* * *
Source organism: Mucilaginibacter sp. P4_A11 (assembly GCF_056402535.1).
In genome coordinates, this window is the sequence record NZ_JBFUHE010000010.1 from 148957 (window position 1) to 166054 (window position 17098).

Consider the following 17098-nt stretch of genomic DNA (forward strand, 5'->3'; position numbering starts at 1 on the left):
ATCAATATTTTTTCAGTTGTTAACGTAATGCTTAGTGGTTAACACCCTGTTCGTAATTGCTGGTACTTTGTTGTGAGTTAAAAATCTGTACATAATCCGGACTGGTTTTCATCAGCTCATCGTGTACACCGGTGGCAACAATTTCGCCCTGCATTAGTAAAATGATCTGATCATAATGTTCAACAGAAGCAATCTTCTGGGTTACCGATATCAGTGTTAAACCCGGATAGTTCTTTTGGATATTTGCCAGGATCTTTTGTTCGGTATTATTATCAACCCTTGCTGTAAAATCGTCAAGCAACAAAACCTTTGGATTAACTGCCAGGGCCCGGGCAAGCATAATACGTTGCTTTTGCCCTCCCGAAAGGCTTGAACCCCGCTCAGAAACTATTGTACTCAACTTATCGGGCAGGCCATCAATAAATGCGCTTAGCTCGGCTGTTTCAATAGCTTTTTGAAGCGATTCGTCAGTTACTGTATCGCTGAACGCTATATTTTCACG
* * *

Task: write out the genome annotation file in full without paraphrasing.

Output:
Source organism: Mucilaginibacter sp. P4_A11 (assembly GCF_056402535.1).
In genome coordinates, this window is the sequence record NZ_JBFUHE010000010.1 from 148957 (window position 1) to 166054 (window position 17098).

Consider the following 17098-nt stretch of genomic DNA (forward strand, 5'->3'; position numbering starts at 1 on the left):
ATCAATATTTTTTCAGTTGTTAACGTAATGCTTAGTGGTTAACACCCTGTTCGTAATTGCTGGTACTTTGTTGTGAGTTAAAAATCTGTACATAATCCGGACTGGTTTTCATCAGCTCATCGTGTACACCGGTGGCAACAATTTCGCCCTGCATTAGTAAAATGATCTGATCATAATGTTCAACAGAAGCAATCTTCTGGGTTACCGATATCAGTGTTAAACCCGGATAGTTCTTTTGGATATTTGCCAGGATCTTTTGTTCGGTATTATTATCAACCCTTGCTGTAAAATCGTCAAGCAACAAAACCTTTGGATTAACTGCCAGGGCCCGGGCAAGCATAATACGTTGCTTTTGCCCTCCCGAAAGGCTTGAACCCCGCTCAGAAACTATTGTACTCAACTTATCGGGCAGGCCATCAATAAATGCGCTTAGCTCGGCTGTTTCAATAGCTTTTTGAAGCGATTCGTCAGTTACTGTATCGCTGAACGCTATATTTTCACG